The crack team were also there to teach Russian pilots to fly the Hurricanes, which they left in their hands when they returned to the UK. Above: The planes at Vaenga airfield
Vaenga was near Finland, an ally of Germany, which then controlled Eastern Europe
It took less than two weeks for a Russian pilot flying one of the ex-RAF Hurricanes to down a Luftwaffe aircraft.
However, before they returned to the UK, the man heading up Force Benedict – Wing Commander Ramsbottom-Isherwood – organised a farewell party for their hosts.
HURRICANE: CHAMPION OF BATTLE OF BRITAIN
More than half of the 2,739 German losses in the Battle of Britain were caused by Hurricanes – 55 per cent.
Despite this, the more beautiful and faster Spitfire became the symbol of the RAF’s Finest Hour.
Here are some Hawker Hurricane facts:
Introduced – 1937
Total number of planes built – 14,533
Wingspan – 40ft
Engine – Rolls Royce Merlin 1,185hp at 21,000ft
Max speed – 339mph
Armament – 4 x 20mm cannons, 2 x 226kg bombs
Number of Hurricanes at start of Battle of Britain – 2,309
Planes lost during Battle of Britain – 565
Copious amounts of whisky, gin and port are said to have proved too much even for the Russians, who were used to large quantities of vodka.
Mr Carter got to Russia after boarding a ship from Liverpool, which took him first to the naval base at Scapa Flow in the Orkney Islands.
Speaking of the mission in 2014, Mr Carter said: ‘We didn’t have the foggiest idea where we were going.’
He and the other men on what was the very first arctic convoy to Russia braved enormous waves in freezing seas dotted with icebergs. To make matters worse, they had to contend with roving German U-boats.
Mr Carter said of the Russian pilots: We used to think they were mad. They’d fly in snowstorms, which we wouldn’t do but that doesn’t mean they were bad pilots. They were good pilots. A bit less careful than we were, let’s put it that way.
He also recalled one of his dogfights with German planes. ‘I was flying along and just below me and a few hundred yards ahead was a Messerschmitt 109,’ he said.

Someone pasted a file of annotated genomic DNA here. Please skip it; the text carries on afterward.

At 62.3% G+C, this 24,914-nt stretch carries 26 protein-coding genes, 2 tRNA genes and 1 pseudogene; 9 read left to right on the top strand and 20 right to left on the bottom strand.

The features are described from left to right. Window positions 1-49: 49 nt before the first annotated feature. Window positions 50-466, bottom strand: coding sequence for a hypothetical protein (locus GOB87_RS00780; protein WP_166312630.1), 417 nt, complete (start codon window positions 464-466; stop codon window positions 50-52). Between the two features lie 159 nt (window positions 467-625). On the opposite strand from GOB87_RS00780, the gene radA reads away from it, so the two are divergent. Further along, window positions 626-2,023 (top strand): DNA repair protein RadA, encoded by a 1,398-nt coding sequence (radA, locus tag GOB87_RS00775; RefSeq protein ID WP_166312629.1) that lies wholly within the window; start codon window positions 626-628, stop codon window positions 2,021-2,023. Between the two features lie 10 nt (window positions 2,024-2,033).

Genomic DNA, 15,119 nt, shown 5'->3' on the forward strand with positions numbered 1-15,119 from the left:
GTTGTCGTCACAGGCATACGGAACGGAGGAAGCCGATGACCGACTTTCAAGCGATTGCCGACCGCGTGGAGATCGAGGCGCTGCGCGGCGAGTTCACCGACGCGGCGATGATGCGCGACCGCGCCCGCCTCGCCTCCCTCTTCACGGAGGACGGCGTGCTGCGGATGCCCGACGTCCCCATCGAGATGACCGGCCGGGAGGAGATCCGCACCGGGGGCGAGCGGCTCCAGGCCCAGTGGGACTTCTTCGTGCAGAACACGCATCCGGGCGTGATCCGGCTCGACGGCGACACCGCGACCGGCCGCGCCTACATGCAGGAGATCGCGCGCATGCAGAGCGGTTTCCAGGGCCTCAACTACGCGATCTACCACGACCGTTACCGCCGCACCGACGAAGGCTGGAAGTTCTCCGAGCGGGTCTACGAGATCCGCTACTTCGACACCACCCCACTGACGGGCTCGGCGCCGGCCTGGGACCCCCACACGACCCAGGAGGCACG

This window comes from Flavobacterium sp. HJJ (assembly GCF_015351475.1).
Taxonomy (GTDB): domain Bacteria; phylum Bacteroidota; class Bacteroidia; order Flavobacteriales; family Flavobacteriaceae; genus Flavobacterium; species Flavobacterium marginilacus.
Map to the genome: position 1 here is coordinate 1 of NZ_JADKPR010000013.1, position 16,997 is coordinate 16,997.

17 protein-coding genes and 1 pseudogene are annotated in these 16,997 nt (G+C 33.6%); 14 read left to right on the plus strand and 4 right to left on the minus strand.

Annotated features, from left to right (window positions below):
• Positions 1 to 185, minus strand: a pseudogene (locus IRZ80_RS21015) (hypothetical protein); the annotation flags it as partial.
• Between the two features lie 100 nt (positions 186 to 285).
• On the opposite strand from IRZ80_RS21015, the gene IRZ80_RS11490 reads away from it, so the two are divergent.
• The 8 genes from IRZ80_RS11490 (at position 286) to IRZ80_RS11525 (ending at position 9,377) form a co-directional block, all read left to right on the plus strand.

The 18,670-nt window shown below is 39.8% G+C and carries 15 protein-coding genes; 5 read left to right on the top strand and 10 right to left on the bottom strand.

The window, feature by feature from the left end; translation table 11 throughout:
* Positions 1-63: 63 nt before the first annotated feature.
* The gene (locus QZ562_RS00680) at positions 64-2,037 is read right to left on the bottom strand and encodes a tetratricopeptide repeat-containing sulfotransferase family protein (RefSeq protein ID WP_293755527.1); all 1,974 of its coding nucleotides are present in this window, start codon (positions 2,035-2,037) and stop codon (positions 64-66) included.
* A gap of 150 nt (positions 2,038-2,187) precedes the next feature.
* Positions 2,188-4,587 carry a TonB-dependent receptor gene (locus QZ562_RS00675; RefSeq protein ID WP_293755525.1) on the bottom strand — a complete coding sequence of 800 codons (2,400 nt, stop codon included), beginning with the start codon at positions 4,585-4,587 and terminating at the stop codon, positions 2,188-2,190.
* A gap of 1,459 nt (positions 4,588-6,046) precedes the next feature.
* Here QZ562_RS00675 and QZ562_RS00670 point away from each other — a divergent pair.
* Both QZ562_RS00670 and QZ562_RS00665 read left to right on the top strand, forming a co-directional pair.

‘I flipped the cover off the firing button and as I looked at the 109 – it sticks in my mind so vividly – I said to myself, “You’d better make this good or that German pilot won’t half be cross.” Because there’s only one going to come out of a fight between two.’
‘I gave him a burst and he went off into the clouds. I don’t know what happened to him. I think I hit him.’
Mr Carter wrote a book about his wartime exploits – Force Benedict, Churchill’s Secret Mission To Save Stalin.
Prior to his 2012 return to the controls of a Spitfire, Mr Carter had to overcome museum officials who initially denied his chance to even sit in the cockpit of an aircraft because of health and safety rules.
However, thanks to fellow flying enthusiast Matt Jones, he was able to fly in a dual control Spitfire TR9 over Goodwood aerodrome in West Sussex.
Part of the RAF’s 81 Squadron, 151 Wing, the team were ordered by Prime Minister Winston Churchill to defend the port ‘at all costs’
The plane, PV202, was built as a single-seater in 1944 and flown in combat in Northern France.
It was later converted and used in training
Mr Carter said at the time: ‘Amazing as it may seem it all came back to me after about ten minutes in the air.
‘The firing button and all the controls were right there, exactly as they were when I last flew the Spitfire.
In 2012, when aged 91, Mr Carter took the skies again in a rare two-seater Spitfire, which he was able to briefly take the controls of himself
‘Amazing experience’: The former World War II pilot is pictured flying in the rear of the plane, with co-pilot Dave Ratcliffe in the front
Mr Carter wrote a book about his wartime exploits – Force Benedict, Churchill’s Secret Mission To Save Stalin
‘I can only describe it as being like you jumping back into your first car and feeling at home. It was an amazing experience – some sad memories, some happy. It was just as I remembered it.’
Mr Carter’s son, Andrew, told The Sun of his father, who recovered from coronavirus earlier this year: ‘He led a full and charmed life.
‘I am proud of him and the others in that greatest generation that sacrificed their youths, if not their lives, to enable us to enjoy the freedoms we have today.’